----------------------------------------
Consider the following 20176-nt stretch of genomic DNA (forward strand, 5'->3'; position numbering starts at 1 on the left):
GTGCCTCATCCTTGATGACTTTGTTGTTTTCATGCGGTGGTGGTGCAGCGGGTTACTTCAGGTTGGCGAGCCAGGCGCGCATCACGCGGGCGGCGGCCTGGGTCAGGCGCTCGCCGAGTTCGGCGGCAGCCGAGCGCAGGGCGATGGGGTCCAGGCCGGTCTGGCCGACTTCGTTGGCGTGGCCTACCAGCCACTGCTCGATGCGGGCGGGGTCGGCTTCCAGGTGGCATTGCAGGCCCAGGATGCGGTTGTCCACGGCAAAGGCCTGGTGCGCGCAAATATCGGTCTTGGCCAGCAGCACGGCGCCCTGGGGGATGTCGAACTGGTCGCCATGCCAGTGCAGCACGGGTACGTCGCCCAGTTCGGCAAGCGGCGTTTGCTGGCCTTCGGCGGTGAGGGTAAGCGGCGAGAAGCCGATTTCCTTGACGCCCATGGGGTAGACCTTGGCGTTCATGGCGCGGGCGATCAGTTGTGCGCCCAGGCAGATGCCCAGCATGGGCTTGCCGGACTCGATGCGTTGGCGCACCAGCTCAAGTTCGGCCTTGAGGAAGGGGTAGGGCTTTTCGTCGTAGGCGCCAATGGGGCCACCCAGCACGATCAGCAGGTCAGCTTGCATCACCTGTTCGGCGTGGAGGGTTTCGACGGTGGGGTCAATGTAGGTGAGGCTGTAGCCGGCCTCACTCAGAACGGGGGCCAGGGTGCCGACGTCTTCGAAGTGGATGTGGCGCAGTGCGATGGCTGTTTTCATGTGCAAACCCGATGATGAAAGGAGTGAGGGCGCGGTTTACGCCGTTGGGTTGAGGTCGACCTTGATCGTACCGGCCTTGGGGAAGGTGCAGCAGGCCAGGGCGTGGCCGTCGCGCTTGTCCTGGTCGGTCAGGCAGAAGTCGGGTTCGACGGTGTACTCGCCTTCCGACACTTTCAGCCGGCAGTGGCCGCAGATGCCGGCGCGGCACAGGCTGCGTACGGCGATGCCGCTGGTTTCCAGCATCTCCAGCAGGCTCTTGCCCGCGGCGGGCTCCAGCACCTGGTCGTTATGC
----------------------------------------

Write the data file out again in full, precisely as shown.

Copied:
Consider the following 20176-nt stretch of genomic DNA (forward strand, 5'->3'; position numbering starts at 1 on the left):
GTGCCTCATCCTTGATGACTTTGTTGTTTTCATGCGGTGGTGGTGCAGCGGGTTACTTCAGGTTGGCGAGCCAGGCGCGCATCACGCGGGCGGCGGCCTGGGTCAGGCGCTCGCCGAGTTCGGCGGCAGCCGAGCGCAGGGCGATGGGGTCCAGGCCGGTCTGGCCGACTTCGTTGGCGTGGCCTACCAGCCACTGCTCGATGCGGGCGGGGTCGGCTTCCAGGTGGCATTGCAGGCCCAGGATGCGGTTGTCCACGGCAAAGGCCTGGTGCGCGCAAATATCGGTCTTGGCCAGCAGCACGGCGCCCTGGGGGATGTCGAACTGGTCGCCATGCCAGTGCAGCACGGGTACGTCGCCCAGTTCGGCAAGCGGCGTTTGCTGGCCTTCGGCGGTGAGGGTAAGCGGCGAGAAGCCGATTTCCTTGACGCCCATGGGGTAGACCTTGGCGTTCATGGCGCGGGCGATCAGTTGTGCGCCCAGGCAGATGCCCAGCATGGGCTTGCCGGACTCGATGCGTTGGCGCACCAGCTCAAGTTCGGCCTTGAGGAAGGGGTAGGGCTTTTCGTCGTAGGCGCCAATGGGGCCACCCAGCACGATCAGCAGGTCAGCTTGCATCACCTGTTCGGCGTGGAGGGTTTCGACGGTGGGGTCAATGTAGGTGAGGCTGTAGCCGGCCTCACTCAGAACGGGGGCCAGGGTGCCGACGTCTTCGAAGTGGATGTGGCGCAGTGCGATGGCTGTTTTCATGTGCAAACCCGATGATGAAAGGAGTGAGGGCGCGGTTTACGCCGTTGGGTTGAGGTCGACCTTGATCGTACCGGCCTTGGGGAAGGTGCAGCAGGCCAGGGCGTGGCCGTCGCGCTTGTCCTGGTCGGTCAGGCAGAAGTCGGGTTCGACGGTGTACTCGCCTTCCGACACTTTCAGCCGGCAGTGGCCGCAGATGCCGGCGCGGCACAGGCTGCGTACGGCGATGCCGCTGGTTTCCAGCATCTCCAGCAGGCTCTTGCCCGCGGCGGGCTCCAGCACCTGGTCGTTATGC